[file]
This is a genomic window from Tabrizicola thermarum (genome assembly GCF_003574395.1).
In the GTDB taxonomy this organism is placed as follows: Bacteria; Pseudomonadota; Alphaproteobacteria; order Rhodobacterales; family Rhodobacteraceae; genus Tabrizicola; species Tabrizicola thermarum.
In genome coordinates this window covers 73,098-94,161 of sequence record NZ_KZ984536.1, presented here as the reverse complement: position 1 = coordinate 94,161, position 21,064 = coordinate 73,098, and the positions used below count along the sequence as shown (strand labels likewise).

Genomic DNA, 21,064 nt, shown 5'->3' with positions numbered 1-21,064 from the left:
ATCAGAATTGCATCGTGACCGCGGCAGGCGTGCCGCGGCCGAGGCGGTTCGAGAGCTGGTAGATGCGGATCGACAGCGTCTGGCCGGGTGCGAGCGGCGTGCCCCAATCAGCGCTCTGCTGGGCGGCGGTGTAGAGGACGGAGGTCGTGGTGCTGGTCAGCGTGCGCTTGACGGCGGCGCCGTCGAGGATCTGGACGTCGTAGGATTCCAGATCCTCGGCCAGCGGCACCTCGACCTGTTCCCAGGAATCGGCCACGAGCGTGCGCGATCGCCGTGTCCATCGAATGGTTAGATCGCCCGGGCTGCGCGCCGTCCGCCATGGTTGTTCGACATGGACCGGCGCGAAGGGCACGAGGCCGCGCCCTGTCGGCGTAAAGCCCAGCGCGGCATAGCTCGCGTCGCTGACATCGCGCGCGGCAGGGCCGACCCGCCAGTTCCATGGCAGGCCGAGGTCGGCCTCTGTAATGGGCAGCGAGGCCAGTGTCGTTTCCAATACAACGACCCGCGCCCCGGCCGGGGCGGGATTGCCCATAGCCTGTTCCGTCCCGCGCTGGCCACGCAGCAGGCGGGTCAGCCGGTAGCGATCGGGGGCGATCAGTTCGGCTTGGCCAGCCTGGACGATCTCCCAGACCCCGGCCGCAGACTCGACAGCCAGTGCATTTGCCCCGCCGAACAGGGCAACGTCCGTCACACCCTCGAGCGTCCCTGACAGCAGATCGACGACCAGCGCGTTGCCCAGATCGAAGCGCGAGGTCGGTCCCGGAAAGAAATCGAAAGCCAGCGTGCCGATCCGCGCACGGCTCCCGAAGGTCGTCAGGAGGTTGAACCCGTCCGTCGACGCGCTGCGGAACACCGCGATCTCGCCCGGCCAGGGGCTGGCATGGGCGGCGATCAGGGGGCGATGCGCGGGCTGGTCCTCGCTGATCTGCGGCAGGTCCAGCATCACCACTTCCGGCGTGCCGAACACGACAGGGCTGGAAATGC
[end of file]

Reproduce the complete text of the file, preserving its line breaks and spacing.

This is a genomic window from Tabrizicola thermarum (genome assembly GCF_003574395.1).
In the GTDB taxonomy this organism is placed as follows: Bacteria; Pseudomonadota; Alphaproteobacteria; order Rhodobacterales; family Rhodobacteraceae; genus Tabrizicola; species Tabrizicola thermarum.
In genome coordinates this window covers 73,098-94,161 of sequence record NZ_KZ984536.1, presented here as the reverse complement: position 1 = coordinate 94,161, position 21,064 = coordinate 73,098, and the positions used below count along the sequence as shown (strand labels likewise).

Genomic DNA, 21,064 nt, shown 5'->3' with positions numbered 1-21,064 from the left:
ATCAGAATTGCATCGTGACCGCGGCAGGCGTGCCGCGGCCGAGGCGGTTCGAGAGCTGGTAGATGCGGATCGACAGCGTCTGGCCGGGTGCGAGCGGCGTGCCCCAATCAGCGCTCTGCTGGGCGGCGGTGTAGAGGACGGAGGTCGTGGTGCTGGTCAGCGTGCGCTTGACGGCGGCGCCGTCGAGGATCTGGACGTCGTAGGATTCCAGATCCTCGGCCAGCGGCACCTCGACCTGTTCCCAGGAATCGGCCACGAGCGTGCGCGATCGCCGTGTCCATCGAATGGTTAGATCGCCCGGGCTGCGCGCCGTCCGCCATGGTTGTTCGACATGGACCGGCGCGAAGGGCACGAGGCCGCGCCCTGTCGGCGTAAAGCCCAGCGCGGCATAGCTCGCGTCGCTGACATCGCGCGCGGCAGGGCCGACCCGCCAGTTCCATGGCAGGCCGAGGTCGGCCTCTGTAATGGGCAGCGAGGCCAGTGTCGTTTCCAATACAACGACCCGCGCCCCGGCCGGGGCGGGATTGCCCATAGCCTGTTCCGTCCCGCGCTGGCCACGCAGCAGGCGGGTCAGCCGGTAGCGATCGGGGGCGATCAGTTCGGCTTGGCCAGCCTGGACGATCTCCCAGACCCCGGCCGCAGACTCGACAGCCAGTGCATTTGCCCCGCCGAACAGGGCAACGTCCGTCACACCCTCGAGCGTCCCTGACAGCAGATCGACGACCAGCGCGTTGCCCAGATCGAAGCGCGAGGTCGGTCCCGGAAAGAAATCGAAAGCCAGCGTGCCGATCCGCGCACGGCTCCCGAAGGTCGTCAGGAGGTTGAACCCGTCCGTCGACGCGCTGCGGAACACCGCGATCTCGCCCGGCCAGGGGCTGGCATGGGCGGCGATCAGGGGGCGATGCGCGGGCTGGTCCTCGCTGATCTGCGGCAGGTCCAGCATCACCACTTCCGGCGTGCCGAACACGACAGGGCTGGAAATGC